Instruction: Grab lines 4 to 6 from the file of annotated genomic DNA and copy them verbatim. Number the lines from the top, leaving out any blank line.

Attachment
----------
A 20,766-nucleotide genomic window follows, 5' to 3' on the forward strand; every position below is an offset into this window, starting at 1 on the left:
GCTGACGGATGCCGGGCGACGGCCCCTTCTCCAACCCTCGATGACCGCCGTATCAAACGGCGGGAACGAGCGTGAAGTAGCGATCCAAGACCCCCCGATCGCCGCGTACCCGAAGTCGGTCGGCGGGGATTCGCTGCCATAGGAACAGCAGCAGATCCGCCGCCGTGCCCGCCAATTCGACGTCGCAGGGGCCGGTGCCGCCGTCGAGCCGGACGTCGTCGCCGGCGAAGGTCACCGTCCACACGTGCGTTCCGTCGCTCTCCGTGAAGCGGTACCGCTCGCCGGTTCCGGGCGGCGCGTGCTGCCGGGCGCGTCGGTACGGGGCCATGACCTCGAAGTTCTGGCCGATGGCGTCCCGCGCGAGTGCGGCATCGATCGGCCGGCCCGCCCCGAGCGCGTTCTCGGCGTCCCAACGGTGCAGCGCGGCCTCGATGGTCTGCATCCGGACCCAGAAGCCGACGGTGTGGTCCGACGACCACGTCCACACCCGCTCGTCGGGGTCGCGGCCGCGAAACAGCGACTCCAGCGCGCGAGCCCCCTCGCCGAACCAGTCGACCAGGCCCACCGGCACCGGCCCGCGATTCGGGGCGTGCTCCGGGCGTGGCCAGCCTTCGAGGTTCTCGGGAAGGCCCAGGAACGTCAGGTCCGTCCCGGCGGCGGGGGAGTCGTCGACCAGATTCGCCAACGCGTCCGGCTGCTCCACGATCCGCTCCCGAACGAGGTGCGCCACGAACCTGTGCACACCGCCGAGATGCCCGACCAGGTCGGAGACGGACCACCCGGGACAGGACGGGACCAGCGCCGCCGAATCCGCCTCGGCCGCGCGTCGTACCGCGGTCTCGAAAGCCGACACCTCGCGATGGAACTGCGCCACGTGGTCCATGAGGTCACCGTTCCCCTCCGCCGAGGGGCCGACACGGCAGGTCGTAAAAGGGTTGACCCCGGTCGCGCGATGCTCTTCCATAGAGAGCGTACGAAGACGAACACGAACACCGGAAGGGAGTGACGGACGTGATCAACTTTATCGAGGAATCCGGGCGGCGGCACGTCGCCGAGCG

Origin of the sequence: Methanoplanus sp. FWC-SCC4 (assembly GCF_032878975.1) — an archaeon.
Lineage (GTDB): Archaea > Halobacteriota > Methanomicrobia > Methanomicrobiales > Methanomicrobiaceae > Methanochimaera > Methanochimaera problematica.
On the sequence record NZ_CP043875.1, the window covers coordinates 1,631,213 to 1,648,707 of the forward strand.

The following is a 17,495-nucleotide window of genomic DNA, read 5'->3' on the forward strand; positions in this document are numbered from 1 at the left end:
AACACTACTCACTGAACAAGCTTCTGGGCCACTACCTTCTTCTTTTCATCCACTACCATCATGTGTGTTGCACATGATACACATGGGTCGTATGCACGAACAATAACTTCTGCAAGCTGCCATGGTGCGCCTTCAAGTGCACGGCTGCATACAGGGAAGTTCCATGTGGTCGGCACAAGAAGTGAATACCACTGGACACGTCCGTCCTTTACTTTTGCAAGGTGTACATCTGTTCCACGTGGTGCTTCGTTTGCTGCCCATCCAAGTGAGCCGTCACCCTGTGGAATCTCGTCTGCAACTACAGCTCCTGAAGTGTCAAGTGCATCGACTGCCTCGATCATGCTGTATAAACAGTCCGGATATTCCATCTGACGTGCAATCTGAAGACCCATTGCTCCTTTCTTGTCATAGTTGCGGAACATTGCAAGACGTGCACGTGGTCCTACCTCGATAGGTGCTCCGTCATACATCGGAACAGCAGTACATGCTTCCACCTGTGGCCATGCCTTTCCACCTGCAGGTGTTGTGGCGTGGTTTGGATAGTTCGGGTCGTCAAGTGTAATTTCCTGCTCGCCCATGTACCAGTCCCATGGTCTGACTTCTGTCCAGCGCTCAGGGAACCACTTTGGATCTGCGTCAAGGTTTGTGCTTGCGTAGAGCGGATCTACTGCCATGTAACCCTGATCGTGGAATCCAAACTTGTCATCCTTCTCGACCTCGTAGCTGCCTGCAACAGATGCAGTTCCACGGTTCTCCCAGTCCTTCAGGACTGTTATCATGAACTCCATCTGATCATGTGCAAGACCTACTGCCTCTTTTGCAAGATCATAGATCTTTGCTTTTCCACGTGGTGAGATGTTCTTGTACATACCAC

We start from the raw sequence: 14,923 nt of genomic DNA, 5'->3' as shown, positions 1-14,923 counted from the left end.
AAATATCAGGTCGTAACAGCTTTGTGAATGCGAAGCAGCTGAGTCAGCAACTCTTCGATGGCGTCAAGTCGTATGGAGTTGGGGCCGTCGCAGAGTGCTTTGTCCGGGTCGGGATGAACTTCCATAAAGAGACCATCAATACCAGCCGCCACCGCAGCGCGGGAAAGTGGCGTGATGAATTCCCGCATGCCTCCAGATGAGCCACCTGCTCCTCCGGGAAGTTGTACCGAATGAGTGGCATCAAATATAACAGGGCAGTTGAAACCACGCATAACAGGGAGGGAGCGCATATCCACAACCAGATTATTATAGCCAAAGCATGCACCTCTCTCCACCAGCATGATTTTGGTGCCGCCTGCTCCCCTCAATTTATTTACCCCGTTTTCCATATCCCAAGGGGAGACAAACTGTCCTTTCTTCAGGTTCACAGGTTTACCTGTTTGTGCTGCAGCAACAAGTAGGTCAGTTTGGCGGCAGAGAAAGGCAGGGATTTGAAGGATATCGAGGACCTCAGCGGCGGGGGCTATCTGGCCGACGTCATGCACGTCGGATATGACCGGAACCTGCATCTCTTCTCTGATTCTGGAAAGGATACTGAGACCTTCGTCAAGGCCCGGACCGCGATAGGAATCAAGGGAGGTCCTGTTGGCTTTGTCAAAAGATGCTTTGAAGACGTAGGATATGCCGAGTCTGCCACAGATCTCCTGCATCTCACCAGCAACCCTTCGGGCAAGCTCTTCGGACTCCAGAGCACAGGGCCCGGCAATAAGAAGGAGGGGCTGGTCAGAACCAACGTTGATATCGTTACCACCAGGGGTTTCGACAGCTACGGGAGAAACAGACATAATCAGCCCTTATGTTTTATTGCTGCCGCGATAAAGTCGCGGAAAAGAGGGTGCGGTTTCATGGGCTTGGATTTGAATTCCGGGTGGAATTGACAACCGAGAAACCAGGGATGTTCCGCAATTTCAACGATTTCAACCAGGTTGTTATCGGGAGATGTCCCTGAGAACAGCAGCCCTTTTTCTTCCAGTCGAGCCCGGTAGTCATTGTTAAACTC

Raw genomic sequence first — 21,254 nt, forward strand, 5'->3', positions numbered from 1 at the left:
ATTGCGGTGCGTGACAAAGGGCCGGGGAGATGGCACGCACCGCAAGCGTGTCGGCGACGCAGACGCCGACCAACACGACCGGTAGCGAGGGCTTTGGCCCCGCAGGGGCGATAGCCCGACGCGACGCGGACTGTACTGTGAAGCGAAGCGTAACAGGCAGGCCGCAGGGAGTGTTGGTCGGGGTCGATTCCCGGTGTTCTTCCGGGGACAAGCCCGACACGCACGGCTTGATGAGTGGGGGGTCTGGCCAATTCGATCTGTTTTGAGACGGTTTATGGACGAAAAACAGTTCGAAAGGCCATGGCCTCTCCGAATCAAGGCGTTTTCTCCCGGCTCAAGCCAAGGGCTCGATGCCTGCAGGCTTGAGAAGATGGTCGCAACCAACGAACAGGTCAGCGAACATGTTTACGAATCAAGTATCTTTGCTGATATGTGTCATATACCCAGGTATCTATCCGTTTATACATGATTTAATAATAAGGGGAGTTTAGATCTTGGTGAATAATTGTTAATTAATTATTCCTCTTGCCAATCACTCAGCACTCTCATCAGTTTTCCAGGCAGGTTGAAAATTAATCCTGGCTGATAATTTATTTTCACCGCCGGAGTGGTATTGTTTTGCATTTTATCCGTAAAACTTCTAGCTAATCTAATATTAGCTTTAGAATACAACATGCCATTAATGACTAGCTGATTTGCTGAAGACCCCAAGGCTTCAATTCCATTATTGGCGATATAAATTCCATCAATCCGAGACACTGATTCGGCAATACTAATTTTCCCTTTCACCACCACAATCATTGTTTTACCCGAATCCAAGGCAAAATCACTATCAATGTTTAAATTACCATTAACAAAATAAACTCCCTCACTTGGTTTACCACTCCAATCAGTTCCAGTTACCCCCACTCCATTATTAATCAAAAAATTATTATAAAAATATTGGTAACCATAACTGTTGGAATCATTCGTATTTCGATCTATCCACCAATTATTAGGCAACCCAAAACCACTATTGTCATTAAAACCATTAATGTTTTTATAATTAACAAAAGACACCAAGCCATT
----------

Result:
Lineage (GTDB): Archaea > Halobacteriota > Methanomicrobia > Methanomicrobiales > Methanomicrobiaceae > Methanochimaera > Methanochimaera problematica.
On the sequence record NZ_CP043875.1, the window covers coordinates 1,631,213 to 1,648,707 of the forward strand.

The following is a 17,495-nucleotide window of genomic DNA, read 5'->3' on the forward strand; positions in this document are numbered from 1 at the left end: